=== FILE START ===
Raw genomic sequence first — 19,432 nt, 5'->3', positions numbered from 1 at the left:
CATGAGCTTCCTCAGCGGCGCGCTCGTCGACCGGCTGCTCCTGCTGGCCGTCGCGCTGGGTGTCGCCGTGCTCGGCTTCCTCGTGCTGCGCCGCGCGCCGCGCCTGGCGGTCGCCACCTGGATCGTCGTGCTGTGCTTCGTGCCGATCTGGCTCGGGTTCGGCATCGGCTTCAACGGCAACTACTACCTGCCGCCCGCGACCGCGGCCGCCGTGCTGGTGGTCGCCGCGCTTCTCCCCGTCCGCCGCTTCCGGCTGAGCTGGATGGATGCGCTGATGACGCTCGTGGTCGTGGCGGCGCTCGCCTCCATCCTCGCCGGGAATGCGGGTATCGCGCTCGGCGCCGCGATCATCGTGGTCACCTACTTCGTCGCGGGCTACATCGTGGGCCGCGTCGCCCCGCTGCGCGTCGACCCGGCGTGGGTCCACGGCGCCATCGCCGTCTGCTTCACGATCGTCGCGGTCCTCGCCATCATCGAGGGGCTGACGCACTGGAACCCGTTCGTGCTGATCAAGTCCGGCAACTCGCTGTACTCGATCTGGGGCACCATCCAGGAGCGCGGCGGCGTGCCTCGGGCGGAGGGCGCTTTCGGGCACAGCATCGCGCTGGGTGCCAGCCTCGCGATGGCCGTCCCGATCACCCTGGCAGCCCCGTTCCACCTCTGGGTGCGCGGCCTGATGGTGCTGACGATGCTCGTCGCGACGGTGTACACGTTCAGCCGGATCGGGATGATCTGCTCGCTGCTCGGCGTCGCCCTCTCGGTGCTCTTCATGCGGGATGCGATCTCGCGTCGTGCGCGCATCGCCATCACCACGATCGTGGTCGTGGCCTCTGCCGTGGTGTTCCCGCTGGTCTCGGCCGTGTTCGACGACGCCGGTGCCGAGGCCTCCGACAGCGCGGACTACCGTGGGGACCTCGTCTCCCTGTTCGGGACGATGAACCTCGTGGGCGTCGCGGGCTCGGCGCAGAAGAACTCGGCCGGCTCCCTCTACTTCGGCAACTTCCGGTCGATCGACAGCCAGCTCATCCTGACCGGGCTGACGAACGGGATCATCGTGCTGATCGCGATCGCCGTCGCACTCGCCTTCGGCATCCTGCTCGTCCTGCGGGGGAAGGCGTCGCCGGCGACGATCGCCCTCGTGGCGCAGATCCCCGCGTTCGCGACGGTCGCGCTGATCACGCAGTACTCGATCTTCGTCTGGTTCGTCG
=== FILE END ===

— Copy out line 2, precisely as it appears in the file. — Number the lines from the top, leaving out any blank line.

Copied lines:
CATGAGCTTCCTCAGCGGCGCGCTCGTCGACCGGCTGCTCCTGCTGGCCGTCGCGCTGGGTGTCGCCGTGCTCGGCTTCCTCGTGCTGCGCCGCGCGCCGCGCCTGGCGGTCGCCACCTGGATCGTCGTGCTGTGCTTCGTGCCGATCTGGCTCGGGTTCGGCATCGGCTTCAACGGCAACTACTACCTGCCGCCCGCGACCGCGGCCGCCGTGCTGGTGGTCGCCGCGCTTCTCCCCGTCCGCCGCTTCCGGCTGAGCTGGATGGATGCGCTGATGACGCTCGTGGTCGTGGCGGCGCTCGCCTCCATCCTCGCCGGGAATGCGGGTATCGCGCTCGGCGCCGCGATCATCGTGGTCACCTACTTCGTCGCGGGCTACATCGTGGGCCGCGTCGCCCCGCTGCGCGTCGACCCGGCGTGGGTCCACGGCGCCATCGCCGTCTGCTTCACGATCGTCGCGGTCCTCGCCATCATCGAGGGGCTGACGCACTGGAACCCGTTCGTGCTGATCAAGTCCGGCAACTCGCTGTACTCGATCTGGGGCACCATCCAGGAGCGCGGCGGCGTGCCTCGGGCGGAGGGCGCTTTCGGGCACAGCATCGCGCTGGGTGCCAGCCTCGCGATGGCCGTCCCGATCACCCTGGCAGCCCCGTTCCACCTCTGGGTGCGCGGCCTGATGGTGCTGACGATGCTCGTCGCGACGGTGTACACGTTCAGCCGGATCGGGATGATCTGCTCGCTGCTCGGCGTCGCCCTCTCGGTGCTCTTCATGCGGGATGCGATCTCGCGTCGTGCGCGCATCGCCATCACCACGATCGTGGTCGTGGCCTCTGCCGTGGTGTTCCCGCTGGTCTCGGCCGTGTTCGACGACGCCGGTGCCGAGGCCTCCGACAGCGCGGACTACCGTGGGGACCTCGTCTCCCTGTTCGGGACGATGAACCTCGTGGGCGTCGCGGGCTCGGCGCAGAAGAACTCGGCCGGCTCCCTCTACTTCGGCAACTTCCGGTCGATCGACAGCCAGCTCATCCTGACCGGGCTGACGAACGGGATCATCGTGCTGATCGCGATCGCCGTCGCACTCGCCTTCGGCATCCTGCTCGTCCTGCGGGGGAAGGCGTCGCCGGCGACGATCGCCCTCGTGGCGCAGATCCCCGCGTTCGCGACGGTCGCGCTGATCACGCAGTACTCGATCTTCGTCTGGTTCGTCG